By Scott Malone BOSTON (Reuters) - Convicted Boston Marathon bomber Dzhokhar Tsarnaev is set to return to court on Tuesday for the next phase of his trial, when prosecutors will argue that he should be sentenced to death for his role in the deadly attack in 2013. In sharp contrast to the guilt phase of the trial, when lawyers for the ethnic Chechen defendant did not contest that their client had killed three people and injured 264 in the bombing, the next four weeks are expected to feature emotional testimony from both sides as Tsarnaev fights for his life. The question of whether Tsarnaev, 21, should live or die is highly controversial around Boston. Polls have shown that a plurality of area residents, 49 percent, prefer a life sentence, and family members of two of the people he killed have also spoken out against executing him.
By Steven Scheer and Tova Cohen TEL AVIV (Reuters) - Teva Pharmaceutical Industries shares slid five percent on Sunday after U.S. regulators approved a generic version of its top-selling multiple sclerosis drug and amid reports it was mulling a bid for rival Mylan. Teva's Tel Aviv shares fell to 249.80 shekels ($64) late on Sunday, the first day of trading since both news hit the market on Thursday after Israel's market closed for the weekend. Teva's New York-listed shares fell 3.8 percent on Thursday but gained 2.2 percent on Friday, ending the week at $64.91. In a potentially major blow for Teva, the U.S. Food and Drug Administration approved the first generic version of multiple sclerosis drug Copaxone, which accounts for about half the company's profit.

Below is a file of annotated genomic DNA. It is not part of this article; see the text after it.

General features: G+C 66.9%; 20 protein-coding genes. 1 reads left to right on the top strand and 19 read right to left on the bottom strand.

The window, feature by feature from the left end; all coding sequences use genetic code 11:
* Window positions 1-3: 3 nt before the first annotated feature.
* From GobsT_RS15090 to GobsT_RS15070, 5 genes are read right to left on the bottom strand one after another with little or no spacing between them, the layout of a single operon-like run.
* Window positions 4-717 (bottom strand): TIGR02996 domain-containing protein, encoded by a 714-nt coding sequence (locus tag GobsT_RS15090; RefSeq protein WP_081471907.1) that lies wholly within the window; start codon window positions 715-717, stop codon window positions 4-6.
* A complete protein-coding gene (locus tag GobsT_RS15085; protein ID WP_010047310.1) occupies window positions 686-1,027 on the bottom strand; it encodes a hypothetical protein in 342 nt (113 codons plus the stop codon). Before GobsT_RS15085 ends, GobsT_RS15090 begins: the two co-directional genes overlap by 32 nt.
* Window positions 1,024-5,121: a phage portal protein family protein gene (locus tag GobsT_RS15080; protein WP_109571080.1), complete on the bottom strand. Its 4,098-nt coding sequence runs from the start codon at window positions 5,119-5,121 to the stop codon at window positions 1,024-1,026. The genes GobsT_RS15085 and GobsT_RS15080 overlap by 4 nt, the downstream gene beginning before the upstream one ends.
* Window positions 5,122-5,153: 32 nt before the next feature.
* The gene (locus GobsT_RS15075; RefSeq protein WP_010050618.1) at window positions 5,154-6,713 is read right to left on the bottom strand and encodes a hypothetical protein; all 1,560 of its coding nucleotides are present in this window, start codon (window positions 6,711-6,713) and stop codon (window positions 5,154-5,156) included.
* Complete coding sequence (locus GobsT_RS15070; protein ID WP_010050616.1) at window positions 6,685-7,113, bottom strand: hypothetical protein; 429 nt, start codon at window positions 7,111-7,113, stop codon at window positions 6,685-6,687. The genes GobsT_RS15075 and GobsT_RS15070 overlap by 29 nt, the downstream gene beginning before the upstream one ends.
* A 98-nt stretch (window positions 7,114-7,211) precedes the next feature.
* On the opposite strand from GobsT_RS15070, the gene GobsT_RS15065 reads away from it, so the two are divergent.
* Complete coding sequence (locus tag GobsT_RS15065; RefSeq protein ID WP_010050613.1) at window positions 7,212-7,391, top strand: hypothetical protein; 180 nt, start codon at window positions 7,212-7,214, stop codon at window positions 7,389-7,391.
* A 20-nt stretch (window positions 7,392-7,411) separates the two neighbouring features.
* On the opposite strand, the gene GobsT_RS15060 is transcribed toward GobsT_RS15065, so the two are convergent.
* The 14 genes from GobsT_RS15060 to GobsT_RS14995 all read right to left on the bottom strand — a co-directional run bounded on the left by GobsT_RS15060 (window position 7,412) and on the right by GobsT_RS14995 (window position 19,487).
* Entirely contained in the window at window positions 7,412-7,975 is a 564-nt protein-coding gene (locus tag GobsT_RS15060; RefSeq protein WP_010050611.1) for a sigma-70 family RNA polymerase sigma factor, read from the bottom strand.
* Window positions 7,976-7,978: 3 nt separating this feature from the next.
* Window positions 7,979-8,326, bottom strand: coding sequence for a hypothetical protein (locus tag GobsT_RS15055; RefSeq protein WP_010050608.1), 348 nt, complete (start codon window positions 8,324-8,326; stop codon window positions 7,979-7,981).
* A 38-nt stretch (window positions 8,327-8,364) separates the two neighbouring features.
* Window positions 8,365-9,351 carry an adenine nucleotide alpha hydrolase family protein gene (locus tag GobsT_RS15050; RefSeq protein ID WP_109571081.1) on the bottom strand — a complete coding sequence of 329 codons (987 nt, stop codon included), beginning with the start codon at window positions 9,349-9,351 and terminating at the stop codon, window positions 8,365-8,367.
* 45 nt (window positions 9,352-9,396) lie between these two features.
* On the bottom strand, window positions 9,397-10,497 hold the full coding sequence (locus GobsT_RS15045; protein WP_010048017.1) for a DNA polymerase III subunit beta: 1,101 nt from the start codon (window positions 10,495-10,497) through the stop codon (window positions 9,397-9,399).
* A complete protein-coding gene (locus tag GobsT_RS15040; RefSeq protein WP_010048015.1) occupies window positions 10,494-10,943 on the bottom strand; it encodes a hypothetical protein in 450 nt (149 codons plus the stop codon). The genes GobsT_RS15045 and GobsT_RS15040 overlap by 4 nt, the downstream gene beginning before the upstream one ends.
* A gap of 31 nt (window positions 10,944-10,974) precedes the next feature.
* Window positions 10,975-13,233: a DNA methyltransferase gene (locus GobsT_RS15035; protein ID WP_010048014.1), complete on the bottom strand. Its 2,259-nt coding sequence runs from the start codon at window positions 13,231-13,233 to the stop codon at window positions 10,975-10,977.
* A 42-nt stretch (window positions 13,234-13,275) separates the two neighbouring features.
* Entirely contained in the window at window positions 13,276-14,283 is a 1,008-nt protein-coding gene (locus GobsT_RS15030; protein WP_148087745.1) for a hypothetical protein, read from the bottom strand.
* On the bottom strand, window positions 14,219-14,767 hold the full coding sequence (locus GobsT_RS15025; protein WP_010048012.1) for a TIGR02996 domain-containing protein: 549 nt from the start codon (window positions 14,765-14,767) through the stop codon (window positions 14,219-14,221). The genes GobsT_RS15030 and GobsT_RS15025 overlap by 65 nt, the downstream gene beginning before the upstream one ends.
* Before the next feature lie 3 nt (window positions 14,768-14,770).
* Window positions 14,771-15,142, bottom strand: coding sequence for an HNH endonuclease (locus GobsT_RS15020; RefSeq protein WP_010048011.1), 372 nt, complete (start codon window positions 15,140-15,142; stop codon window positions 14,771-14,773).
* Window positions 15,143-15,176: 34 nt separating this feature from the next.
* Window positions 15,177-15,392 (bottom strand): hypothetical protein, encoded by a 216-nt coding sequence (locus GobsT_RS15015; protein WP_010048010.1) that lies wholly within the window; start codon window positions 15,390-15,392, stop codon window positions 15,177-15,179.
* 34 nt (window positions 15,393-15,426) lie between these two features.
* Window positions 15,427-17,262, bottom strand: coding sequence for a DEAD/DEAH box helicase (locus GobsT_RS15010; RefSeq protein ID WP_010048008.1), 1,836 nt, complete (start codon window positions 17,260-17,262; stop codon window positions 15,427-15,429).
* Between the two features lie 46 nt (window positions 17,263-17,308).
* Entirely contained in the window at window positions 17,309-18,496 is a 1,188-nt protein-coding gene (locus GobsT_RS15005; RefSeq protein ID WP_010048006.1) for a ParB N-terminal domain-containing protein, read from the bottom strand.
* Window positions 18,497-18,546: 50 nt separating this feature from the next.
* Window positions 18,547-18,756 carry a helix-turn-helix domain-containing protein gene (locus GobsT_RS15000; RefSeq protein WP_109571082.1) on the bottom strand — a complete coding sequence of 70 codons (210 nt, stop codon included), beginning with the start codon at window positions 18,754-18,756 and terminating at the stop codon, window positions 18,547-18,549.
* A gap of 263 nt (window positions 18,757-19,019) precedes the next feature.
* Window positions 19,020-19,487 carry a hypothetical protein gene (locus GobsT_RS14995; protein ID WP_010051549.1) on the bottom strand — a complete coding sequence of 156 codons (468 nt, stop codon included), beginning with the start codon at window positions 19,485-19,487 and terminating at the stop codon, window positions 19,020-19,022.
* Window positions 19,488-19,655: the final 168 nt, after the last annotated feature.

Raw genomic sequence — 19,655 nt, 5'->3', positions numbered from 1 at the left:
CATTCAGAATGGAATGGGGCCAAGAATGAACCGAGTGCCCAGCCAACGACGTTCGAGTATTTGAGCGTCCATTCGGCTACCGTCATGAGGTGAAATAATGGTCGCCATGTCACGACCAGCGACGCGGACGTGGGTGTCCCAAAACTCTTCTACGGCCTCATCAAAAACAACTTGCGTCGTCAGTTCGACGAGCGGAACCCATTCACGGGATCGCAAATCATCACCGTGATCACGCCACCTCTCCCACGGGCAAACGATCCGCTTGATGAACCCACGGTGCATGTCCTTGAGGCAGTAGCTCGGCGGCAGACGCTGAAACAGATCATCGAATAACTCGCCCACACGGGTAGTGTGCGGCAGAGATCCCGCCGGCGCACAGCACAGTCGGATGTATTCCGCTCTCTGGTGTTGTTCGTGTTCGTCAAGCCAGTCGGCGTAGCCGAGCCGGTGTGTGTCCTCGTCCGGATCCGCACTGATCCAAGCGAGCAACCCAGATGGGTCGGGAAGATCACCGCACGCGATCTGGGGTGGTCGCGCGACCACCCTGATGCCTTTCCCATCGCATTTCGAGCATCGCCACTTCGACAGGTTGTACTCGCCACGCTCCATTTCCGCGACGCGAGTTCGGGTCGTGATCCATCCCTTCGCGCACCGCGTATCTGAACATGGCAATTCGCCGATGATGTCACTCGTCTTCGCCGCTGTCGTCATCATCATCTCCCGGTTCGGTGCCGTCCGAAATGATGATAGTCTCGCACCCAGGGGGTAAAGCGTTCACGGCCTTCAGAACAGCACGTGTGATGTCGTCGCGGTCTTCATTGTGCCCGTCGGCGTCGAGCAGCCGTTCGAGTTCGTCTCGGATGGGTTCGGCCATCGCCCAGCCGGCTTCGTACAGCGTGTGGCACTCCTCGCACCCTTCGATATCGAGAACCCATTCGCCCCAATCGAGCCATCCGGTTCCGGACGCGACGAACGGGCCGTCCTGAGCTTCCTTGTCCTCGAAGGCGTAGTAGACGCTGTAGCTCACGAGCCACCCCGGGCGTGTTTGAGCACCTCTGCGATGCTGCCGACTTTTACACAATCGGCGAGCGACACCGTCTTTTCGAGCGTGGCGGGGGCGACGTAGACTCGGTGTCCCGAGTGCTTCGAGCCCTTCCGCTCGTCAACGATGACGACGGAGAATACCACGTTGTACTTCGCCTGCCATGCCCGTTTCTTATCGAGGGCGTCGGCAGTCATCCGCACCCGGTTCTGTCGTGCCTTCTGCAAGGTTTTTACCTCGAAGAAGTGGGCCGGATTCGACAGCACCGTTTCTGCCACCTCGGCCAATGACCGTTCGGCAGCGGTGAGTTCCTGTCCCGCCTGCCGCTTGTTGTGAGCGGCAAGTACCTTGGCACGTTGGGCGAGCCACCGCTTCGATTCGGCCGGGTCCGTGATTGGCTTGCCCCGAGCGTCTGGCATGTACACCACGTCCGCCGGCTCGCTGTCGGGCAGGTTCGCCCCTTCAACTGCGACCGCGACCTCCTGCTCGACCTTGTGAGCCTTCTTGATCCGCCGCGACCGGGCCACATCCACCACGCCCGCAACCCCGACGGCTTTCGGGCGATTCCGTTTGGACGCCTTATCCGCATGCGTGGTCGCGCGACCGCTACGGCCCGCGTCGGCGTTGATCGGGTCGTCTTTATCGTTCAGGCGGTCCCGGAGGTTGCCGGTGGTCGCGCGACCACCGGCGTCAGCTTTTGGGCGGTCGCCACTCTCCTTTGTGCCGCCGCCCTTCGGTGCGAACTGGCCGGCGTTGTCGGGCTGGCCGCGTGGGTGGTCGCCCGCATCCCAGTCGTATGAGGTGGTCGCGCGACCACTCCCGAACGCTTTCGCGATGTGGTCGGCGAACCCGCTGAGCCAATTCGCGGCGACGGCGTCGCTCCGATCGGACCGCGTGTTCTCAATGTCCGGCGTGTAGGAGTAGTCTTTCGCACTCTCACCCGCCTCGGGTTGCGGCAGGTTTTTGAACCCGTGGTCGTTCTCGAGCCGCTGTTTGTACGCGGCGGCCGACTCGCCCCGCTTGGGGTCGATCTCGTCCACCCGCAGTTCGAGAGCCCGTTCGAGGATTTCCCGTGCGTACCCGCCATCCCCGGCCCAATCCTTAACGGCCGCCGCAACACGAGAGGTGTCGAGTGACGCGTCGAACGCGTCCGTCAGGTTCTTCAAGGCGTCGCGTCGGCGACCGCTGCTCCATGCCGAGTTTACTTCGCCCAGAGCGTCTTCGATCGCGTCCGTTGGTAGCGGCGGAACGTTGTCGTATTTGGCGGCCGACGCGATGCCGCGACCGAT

By Heide Brandes OKLAHOMA CITY (Reuters) - When Priscilla Salyers attends Sunday's anniversary ceremony for victims of the 1995 Oklahoma City bombing, she will be thinking how far she has come in fighting depression and survivor's guilt. She and hundreds of other survivors will bow their heads at the 20th Remembrance Ceremony at the Oklahoma City National Memorial and Museum, marking the day a cargo truck with more than two tons of explosives blew up, killing 168 people. Salyers plummeted five floors when the fuel-and-fertilizer bomb detonated at the Alfred P. Murrah Federal Building on April 19, 1995. Anti-government militant Timothy McVeigh, who carried out the bombing, and accomplice Terry Nichols were tried and convicted on federal charges.
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